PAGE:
Cavitation detection in automotive torque converters using nearfield acoustical measurements
Department of Mechanical Engineering-Engineering Mechanics
As automotive torque converters decrease in both diameter and axial length, the effects of cavitation in the torque converter becomes increasingly important on noise, efficiency, and performance goals. Cavitation is the formation and collapse of vapor bubbles in a working fluid when local static pressure falls below the vapor pressure of the working fluid. A technique to detect cavitation in automotive torque converters using nearfield acoustical measurements is presented. The technique concentrates on high frequency noise that is associated with the collapse of vapor bubbles. The nearfield acoustical technique is compared to two other techniques using static pressure measurements inside the torque converter; one on the torque converter stator blades and the other on the torque converter pump blades. A microwave telemetry transmitter was used to obtain data from inside the torque converter in both previous investigations. The nearfield acoustical technique is demonstrated to be valid on a torque converter dynamometer test stand and in the bell housing of a operating vehicle. Using the nearfield acoustical technique, the effects of temperature and charge pressure on cavitation are shown. These effects are shown to agree with typical cavitation behaviors. The results for different performance torque converters are compared in the vehicle and on the dynamometer test stand. The results from in-vehicle tests show the same trends as test stand results. The nearfield acoustical technique provides a simple, relatively inexpensive procedure that can be utilized on a test stand as well as in the vehicle to determine the onset of cavitation in automotive torque converters.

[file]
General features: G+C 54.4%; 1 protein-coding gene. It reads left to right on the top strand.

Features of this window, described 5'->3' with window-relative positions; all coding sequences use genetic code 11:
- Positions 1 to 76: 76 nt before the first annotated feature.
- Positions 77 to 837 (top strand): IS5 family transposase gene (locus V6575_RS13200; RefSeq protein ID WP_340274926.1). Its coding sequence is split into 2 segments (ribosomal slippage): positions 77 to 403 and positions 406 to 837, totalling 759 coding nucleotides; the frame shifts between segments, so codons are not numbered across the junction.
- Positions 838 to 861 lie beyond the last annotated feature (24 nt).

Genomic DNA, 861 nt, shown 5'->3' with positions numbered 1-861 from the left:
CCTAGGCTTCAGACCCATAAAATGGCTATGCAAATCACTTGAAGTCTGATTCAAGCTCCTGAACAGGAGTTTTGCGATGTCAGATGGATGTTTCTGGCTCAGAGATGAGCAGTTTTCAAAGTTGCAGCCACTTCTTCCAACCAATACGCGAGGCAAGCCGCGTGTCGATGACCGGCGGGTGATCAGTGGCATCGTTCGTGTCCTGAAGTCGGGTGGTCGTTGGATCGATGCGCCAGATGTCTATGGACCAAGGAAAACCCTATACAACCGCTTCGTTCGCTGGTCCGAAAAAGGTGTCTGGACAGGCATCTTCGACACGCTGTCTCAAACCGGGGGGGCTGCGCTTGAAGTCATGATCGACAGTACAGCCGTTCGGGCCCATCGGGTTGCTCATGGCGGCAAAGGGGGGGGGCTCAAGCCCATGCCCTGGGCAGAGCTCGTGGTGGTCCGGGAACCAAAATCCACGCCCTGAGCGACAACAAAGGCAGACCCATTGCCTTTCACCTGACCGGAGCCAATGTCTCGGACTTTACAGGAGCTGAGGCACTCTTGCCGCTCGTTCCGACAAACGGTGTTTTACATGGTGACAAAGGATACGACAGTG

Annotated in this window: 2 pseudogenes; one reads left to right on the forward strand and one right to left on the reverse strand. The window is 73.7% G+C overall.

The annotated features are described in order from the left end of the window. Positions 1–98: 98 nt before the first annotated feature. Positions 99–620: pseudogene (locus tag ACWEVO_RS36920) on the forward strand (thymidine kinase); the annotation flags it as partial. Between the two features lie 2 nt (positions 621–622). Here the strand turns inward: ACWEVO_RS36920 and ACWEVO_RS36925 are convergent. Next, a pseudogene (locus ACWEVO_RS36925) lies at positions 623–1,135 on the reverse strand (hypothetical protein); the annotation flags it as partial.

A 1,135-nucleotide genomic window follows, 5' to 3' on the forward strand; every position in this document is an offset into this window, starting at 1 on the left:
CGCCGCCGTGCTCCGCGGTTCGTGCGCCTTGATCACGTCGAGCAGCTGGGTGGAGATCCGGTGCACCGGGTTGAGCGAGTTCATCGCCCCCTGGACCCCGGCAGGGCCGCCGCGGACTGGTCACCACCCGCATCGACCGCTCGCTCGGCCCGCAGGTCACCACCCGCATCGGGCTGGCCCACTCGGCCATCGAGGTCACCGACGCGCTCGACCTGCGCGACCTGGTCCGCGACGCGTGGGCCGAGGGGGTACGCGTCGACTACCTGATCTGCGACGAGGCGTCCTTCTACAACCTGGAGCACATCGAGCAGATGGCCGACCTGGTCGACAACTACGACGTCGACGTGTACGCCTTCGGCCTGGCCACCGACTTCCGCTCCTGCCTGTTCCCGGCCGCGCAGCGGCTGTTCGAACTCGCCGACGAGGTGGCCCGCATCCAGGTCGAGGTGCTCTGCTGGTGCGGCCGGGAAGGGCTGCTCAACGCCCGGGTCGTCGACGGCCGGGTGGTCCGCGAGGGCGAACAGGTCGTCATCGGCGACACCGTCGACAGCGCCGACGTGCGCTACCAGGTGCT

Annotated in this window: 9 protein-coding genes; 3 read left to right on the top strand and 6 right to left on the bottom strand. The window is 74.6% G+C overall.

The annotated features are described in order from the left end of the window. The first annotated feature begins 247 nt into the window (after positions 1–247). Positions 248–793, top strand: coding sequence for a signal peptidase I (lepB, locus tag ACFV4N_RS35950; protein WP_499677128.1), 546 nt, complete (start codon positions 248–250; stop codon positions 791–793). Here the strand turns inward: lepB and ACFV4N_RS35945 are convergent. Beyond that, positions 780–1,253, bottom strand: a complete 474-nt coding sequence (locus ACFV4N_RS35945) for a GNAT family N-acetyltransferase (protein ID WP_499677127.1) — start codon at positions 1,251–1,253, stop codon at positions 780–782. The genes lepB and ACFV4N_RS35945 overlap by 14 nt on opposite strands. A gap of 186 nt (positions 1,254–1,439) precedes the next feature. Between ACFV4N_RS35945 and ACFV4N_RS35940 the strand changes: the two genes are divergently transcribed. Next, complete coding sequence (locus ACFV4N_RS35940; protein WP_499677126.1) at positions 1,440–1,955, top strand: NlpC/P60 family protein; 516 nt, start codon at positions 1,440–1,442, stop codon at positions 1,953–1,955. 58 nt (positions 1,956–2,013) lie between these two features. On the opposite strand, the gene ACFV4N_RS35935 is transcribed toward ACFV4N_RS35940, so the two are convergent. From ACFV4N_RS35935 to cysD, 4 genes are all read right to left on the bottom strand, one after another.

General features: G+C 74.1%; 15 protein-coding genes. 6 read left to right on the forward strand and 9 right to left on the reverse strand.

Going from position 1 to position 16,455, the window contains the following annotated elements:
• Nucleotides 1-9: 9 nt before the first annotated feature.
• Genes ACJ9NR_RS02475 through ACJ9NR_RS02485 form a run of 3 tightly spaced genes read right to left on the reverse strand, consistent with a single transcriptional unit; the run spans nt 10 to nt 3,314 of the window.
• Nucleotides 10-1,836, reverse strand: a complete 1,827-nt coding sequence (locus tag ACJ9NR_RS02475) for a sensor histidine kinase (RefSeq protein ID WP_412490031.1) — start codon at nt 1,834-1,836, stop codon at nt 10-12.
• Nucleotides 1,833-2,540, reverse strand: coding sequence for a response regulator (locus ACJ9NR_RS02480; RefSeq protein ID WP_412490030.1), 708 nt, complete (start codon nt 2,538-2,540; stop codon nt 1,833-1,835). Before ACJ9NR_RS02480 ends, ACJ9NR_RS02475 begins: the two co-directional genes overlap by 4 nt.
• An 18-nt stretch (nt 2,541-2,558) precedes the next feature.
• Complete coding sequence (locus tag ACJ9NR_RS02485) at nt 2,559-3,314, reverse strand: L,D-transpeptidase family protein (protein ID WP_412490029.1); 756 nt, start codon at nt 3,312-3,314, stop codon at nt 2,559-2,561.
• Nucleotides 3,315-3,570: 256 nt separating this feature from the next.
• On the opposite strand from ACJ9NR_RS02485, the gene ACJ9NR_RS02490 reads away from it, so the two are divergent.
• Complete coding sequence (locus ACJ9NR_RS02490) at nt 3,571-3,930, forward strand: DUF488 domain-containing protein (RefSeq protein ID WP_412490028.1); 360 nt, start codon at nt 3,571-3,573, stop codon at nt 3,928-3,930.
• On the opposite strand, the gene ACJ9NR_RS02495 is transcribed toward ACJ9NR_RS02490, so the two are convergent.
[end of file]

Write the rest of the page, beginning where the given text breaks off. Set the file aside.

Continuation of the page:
SAE Technical Papers
Cavitation detection in automotive torque converters using nearfield acoustical measurements.
SAE Technical Papers.
Retrieved from: https://digitalcommons.mtu.edu/michigantech-p/2867